You’ve written such a wide array of stories: is there one in particular that has really stayed with you?
I suppose Carver, because it occupied my life for a long time. And I loved learning about Carver – he was a very deep man – and researching his life and writing about him required me to go to some real depths, so that was very enriching. But I’ve really enjoyed writing all of them, especially the historical stories: each one of them is an homage to someone and it felt as if I was really connecting with them. It’s hard to describe but every one of them means a lot to me. I think it’s a privilege to write about historical figures.
Writing American Ace was kind of like Carver in a way because I had to stay with the same story for a long time and really learn something about the character. I decided early on that I wouldn’t have written about Connor and his family if I hadn’t liked them. And the more I wrote about them the better I liked them. I really enjoyed writing about the boy and his relationship with his younger sister, for example, and maybe it’s Pollyanna-ish to imagine a family with so few hang-ups and they’re so untwisted, but I liked them, and I don’t think I would have written about a family I couldn’t like.
Did you learn anything new about the Tuskegee Airmen or your own father while working on this book?
I did research to be able to tell individual stories, but for the most part I didn’t learn anything that I hadn’t already encountered at some point. Maybe there were little details, but for the most part I knew the stories.
There’s one poem about a much-decorated pilot and I describe the day when he shot down three German planes. And I had already written and published another poem about this guy, so I had to come at it from another angle because this story had to be told again; I wouldn’t have wanted to write about the Airmen without including that story.
One of the pieces that I learned that I mentioned in passing is that I came across somebody who had been shot down twice, and taken as a prisoner of war twice, and escaped from P.O.W. camp twice, and walked alone back to the base in Italy twice. I hadn’t read about that before and I think it’s just such an amazing story. Another one I hadn’t written about before was a story that was told to me personally by Connie Napier. When he was doing training in Alabama, something went wrong with his plane and he had to land in a cotton field. There was a chain gang out picking cotton and he saluted them. But other than that, most of the remaining living Tuskegee Airmen are very old now, and I wasn’t able to get any new stories, so I had to rely on things that were already in print somewhere.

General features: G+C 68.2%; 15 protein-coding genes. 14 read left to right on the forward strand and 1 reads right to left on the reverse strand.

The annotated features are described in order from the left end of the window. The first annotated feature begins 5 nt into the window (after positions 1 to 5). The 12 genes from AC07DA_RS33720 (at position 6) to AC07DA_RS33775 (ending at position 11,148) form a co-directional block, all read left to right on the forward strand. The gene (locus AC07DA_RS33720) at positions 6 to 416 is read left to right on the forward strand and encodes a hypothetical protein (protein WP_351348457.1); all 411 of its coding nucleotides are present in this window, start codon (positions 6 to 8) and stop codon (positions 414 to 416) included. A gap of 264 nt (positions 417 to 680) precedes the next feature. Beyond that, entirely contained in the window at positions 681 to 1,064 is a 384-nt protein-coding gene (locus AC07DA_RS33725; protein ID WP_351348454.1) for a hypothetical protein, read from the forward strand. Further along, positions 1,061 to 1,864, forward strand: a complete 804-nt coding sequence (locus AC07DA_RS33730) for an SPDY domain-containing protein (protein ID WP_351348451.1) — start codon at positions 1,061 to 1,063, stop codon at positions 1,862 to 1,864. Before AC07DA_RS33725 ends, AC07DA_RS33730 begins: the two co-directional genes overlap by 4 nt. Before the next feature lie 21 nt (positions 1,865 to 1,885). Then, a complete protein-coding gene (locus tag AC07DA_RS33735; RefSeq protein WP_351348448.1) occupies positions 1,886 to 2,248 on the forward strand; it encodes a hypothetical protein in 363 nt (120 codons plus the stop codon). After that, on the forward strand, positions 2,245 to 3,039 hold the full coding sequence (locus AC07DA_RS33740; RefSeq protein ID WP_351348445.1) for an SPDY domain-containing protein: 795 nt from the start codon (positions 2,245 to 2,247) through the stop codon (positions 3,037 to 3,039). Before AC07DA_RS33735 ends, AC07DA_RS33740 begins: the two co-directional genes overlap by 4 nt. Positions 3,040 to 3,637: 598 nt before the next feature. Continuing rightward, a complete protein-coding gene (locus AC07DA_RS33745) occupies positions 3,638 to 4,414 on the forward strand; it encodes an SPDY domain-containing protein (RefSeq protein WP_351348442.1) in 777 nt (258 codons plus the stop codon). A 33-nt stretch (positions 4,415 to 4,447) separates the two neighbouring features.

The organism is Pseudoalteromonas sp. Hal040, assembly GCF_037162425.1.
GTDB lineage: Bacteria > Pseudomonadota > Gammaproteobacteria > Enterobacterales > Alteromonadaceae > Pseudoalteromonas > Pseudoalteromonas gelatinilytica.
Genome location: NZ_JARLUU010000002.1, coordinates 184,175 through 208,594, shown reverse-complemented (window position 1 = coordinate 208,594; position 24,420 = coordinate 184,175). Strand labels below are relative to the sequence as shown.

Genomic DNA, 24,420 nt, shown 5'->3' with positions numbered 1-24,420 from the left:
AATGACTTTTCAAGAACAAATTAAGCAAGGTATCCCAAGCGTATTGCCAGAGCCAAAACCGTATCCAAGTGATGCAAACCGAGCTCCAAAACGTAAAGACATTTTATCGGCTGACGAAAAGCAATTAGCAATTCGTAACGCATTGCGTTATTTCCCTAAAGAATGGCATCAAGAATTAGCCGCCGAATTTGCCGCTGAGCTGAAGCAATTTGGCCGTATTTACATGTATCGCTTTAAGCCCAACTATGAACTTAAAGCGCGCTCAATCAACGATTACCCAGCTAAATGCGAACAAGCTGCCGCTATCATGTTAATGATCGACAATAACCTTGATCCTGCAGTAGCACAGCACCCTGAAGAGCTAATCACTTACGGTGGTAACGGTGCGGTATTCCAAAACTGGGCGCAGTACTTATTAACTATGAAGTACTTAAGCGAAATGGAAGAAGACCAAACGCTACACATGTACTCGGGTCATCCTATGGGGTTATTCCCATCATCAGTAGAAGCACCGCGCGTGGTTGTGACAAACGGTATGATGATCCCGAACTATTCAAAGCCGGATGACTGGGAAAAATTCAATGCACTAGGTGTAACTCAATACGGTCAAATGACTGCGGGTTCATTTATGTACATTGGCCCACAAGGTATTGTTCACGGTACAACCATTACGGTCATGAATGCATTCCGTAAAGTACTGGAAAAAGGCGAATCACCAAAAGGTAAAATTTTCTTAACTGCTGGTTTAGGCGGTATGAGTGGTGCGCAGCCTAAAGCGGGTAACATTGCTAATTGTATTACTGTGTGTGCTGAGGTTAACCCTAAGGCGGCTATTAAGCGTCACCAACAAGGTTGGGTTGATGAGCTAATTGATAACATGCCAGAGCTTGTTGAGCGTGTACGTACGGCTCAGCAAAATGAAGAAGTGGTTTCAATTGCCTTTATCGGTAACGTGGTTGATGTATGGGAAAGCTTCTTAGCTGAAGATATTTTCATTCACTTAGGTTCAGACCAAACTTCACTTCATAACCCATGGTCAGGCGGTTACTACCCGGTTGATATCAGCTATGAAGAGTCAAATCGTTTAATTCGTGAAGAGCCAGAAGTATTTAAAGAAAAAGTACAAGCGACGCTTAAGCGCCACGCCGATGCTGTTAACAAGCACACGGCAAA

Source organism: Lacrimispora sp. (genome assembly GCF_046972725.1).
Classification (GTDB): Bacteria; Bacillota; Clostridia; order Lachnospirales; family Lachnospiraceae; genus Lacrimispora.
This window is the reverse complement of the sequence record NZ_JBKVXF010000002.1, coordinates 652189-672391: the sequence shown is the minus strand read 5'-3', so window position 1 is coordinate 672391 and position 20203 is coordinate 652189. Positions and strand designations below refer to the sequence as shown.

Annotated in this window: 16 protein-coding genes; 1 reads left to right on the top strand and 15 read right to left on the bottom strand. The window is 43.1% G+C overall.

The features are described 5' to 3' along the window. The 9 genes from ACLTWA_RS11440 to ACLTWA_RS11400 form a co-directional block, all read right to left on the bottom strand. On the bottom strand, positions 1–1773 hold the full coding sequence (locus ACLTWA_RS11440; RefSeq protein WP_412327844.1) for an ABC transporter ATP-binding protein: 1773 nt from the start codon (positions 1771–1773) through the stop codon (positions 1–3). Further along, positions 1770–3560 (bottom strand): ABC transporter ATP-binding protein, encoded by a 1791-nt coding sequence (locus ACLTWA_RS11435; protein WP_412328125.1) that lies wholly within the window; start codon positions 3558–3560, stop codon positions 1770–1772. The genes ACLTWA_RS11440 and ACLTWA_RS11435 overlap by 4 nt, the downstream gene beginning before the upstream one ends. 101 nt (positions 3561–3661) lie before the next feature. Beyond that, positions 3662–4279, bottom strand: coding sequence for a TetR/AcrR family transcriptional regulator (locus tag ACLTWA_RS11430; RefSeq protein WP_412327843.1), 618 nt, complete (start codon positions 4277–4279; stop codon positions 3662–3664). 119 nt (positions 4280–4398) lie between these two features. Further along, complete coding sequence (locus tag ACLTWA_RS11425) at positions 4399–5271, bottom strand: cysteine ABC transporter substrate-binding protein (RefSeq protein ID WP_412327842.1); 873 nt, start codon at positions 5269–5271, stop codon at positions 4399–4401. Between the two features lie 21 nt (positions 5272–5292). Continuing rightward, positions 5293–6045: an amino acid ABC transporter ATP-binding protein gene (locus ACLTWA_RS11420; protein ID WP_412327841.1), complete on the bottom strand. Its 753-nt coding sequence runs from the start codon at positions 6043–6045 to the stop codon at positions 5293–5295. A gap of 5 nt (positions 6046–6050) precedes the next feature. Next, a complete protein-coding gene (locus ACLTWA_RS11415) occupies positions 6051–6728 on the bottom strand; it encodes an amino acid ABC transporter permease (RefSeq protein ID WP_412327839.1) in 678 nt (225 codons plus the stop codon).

Is there a particular way you often find the inspiration for your stories?
It really depends story to story. Several of them are about things that happened in Connecticut, and I did those because I was the Poet Laureate of Connecticut for five years and I was hunting for projects to do. And so I think three or four books were Poet Laureate state projects.
And then with the Carver book, I was about to start writing a book about Hildegard of Bingen and a family friend came to visit. It was literally the day I was sitting at my desk to start writing Hildegard. I had been to Germany to do research and I was at my desk and the phone rang and this man, one of my father’s old friends whom I hadn’t seen in probably 30 years, called and asked if he could stop by. And he stopped by and had a glass of lemonade, and as he was leaving he handed me a brochure from one of the George Washington Carver museums and said, “I think you should write a book about George Washington Carver.” And it felt like he was sent there to give me this message. So I stopped the Hildegard project immediately and started working on Carver. So that was a case where literally somebody asked me to do it.
And this last year the minister from the church I belong to in Connecticut asked me if I would be willing to write about the church history because it is about to celebrate its 350th anniversary. So I spent roughly a year learning and writing about the history of this church. Somehow things fire your imagination and in a way it never matters where the initial spark comes from; what matters is whether your imagination takes fire. So every one of my projects has come to me in a different way.
What’s your take on the current plea for more diverse books being written for children?